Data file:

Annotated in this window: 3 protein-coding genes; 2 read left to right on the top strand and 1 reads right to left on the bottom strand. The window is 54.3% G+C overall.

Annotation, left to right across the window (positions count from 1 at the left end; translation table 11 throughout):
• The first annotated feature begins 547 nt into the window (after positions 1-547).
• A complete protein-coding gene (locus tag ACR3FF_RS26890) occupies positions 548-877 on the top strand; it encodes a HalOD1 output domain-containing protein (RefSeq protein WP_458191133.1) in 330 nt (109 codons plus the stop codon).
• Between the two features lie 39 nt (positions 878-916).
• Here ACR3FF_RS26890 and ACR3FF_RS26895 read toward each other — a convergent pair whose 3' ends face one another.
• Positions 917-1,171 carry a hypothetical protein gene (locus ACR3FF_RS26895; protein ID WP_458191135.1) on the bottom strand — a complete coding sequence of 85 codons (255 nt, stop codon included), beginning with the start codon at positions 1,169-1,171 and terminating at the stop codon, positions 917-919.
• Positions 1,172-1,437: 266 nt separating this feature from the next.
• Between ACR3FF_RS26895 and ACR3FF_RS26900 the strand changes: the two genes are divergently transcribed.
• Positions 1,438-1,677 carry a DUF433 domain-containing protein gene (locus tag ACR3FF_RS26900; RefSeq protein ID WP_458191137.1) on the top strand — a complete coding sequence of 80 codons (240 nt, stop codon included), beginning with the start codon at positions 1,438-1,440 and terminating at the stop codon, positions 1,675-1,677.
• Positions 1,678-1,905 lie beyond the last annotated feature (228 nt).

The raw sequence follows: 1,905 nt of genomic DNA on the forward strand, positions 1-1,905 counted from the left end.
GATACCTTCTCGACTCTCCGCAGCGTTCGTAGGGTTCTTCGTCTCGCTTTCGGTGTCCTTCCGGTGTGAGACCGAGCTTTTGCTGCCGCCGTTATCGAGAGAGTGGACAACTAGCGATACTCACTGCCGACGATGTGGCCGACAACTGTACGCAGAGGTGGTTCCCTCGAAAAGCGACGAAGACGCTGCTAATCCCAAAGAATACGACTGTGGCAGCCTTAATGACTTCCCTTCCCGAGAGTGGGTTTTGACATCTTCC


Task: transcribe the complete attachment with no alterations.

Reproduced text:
Annotated in this window: 3 protein-coding genes; 2 read left to right on the top strand and 1 reads right to left on the bottom strand. The window is 54.3% G+C overall.

Annotation, left to right across the window (positions count from 1 at the left end; translation table 11 throughout):
• The first annotated feature begins 547 nt into the window (after positions 1-547).
• A complete protein-coding gene (locus tag ACR3FF_RS26890) occupies positions 548-877 on the top strand; it encodes a HalOD1 output domain-containing protein (RefSeq protein WP_458191133.1) in 330 nt (109 codons plus the stop codon).
• Between the two features lie 39 nt (positions 878-916).
• Here ACR3FF_RS26890 and ACR3FF_RS26895 read toward each other — a convergent pair whose 3' ends face one another.
• Positions 917-1,171 carry a hypothetical protein gene (locus ACR3FF_RS26895; protein ID WP_458191135.1) on the bottom strand — a complete coding sequence of 85 codons (255 nt, stop codon included), beginning with the start codon at positions 1,169-1,171 and terminating at the stop codon, positions 917-919.
• Positions 1,172-1,437: 266 nt separating this feature from the next.
• Between ACR3FF_RS26895 and ACR3FF_RS26900 the strand changes: the two genes are divergently transcribed.
• Positions 1,438-1,677 carry a DUF433 domain-containing protein gene (locus tag ACR3FF_RS26900; RefSeq protein ID WP_458191137.1) on the top strand — a complete coding sequence of 80 codons (240 nt, stop codon included), beginning with the start codon at positions 1,438-1,440 and terminating at the stop codon, positions 1,675-1,677.
• Positions 1,678-1,905 lie beyond the last annotated feature (228 nt).

The raw sequence follows: 1,905 nt of genomic DNA on the forward strand, positions 1-1,905 counted from the left end.
GATACCTTCTCGACTCTCCGCAGCGTTCGTAGGGTTCTTCGTCTCGCTTTCGGTGTCCTTCCGGTGTGAGACCGAGCTTTTGCTGCCGCCGTTATCGAGAGAGTGGACAACTAGCGATACTCACTGCCGACGATGTGGCCGACAACTGTACGCAGAGGTGGTTCCCTCGAAAAGCGACGAAGACGCTGCTAATCCCAAAGAATACGACTGTGGCAGCCTTAATGACTTCCCTTCCCGAGAGTGGGTTTTGACATCTTCC